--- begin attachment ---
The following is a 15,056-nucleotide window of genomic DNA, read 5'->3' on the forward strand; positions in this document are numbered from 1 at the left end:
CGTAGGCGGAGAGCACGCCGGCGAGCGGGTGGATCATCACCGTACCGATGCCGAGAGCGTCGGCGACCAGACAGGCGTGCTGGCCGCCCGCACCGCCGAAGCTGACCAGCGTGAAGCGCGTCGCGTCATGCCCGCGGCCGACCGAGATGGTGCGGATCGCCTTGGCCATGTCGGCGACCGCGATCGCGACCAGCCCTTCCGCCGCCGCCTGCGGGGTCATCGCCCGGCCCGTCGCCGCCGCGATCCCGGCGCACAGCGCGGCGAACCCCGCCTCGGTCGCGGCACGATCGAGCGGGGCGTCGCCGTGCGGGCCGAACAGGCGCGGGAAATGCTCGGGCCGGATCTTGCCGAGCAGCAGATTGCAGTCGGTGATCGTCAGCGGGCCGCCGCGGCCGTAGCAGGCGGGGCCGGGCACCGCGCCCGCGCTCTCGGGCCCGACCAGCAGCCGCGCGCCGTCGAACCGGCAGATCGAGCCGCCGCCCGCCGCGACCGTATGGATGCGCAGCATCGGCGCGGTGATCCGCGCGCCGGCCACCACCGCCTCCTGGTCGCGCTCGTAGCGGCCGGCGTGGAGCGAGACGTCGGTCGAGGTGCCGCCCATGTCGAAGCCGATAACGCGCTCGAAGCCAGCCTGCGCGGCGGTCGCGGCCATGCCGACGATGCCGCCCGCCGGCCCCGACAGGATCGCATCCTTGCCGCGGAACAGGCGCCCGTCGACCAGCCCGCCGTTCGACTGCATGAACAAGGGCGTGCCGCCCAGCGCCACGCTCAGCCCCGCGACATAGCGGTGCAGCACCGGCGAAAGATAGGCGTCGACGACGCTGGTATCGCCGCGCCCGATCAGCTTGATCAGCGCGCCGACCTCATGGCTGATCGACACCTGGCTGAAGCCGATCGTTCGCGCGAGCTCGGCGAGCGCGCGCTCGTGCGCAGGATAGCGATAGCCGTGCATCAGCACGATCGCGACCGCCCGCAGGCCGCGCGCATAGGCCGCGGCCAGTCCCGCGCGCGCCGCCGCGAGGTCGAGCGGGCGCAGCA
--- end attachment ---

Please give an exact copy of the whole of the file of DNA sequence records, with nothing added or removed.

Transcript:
The following is a 15,056-nucleotide window of genomic DNA, read 5'->3' on the forward strand; positions in this document are numbered from 1 at the left end:
CGTAGGCGGAGAGCACGCCGGCGAGCGGGTGGATCATCACCGTACCGATGCCGAGAGCGTCGGCGACCAGACAGGCGTGCTGGCCGCCCGCACCGCCGAAGCTGACCAGCGTGAAGCGCGTCGCGTCATGCCCGCGGCCGACCGAGATGGTGCGGATCGCCTTGGCCATGTCGGCGACCGCGATCGCGACCAGCCCTTCCGCCGCCGCCTGCGGGGTCATCGCCCGGCCCGTCGCCGCCGCGATCCCGGCGCACAGCGCGGCGAACCCCGCCTCGGTCGCGGCACGATCGAGCGGGGCGTCGCCGTGCGGGCCGAACAGGCGCGGGAAATGCTCGGGCCGGATCTTGCCGAGCAGCAGATTGCAGTCGGTGATCGTCAGCGGGCCGCCGCGGCCGTAGCAGGCGGGGCCGGGCACCGCGCCCGCGCTCTCGGGCCCGACCAGCAGCCGCGCGCCGTCGAACCGGCAGATCGAGCCGCCGCCCGCCGCGACCGTATGGATGCGCAGCATCGGCGCGGTGATCCGCGCGCCGGCCACCACCGCCTCCTGGTCGCGCTCGTAGCGGCCGGCGTGGAGCGAGACGTCGGTCGAGGTGCCGCCCATGTCGAAGCCGATAACGCGCTCGAAGCCAGCCTGCGCGGCGGTCGCGGCCATGCCGACGATGCCGCCCGCCGGCCCCGACAGGATCGCATCCTTGCCGCGGAACAGGCGCCCGTCGACCAGCCCGCCGTTCGACTGCATGAACAAGGGCGTGCCGCCCAGCGCCACGCTCAGCCCCGCGACATAGCGGTGCAGCACCGGCGAAAGATAGGCGTCGACGACGCTGGTATCGCCGCGCCCGATCAGCTTGATCAGCGCGCCGACCTCATGGCTGATCGACACCTGGCTGAAGCCGATCGTTCGCGCGAGCTCGGCGAGCGCGCGCTCGTGCGCAGGATAGCGATAGCCGTGCATCAGCACGATCGCGACCGCCCGCAGGCCGCGCGCATAGGCCGCGGCCAGTCCCGCGCGCGCCGCCGCGAGGTCGAGCGGGCGCAGCA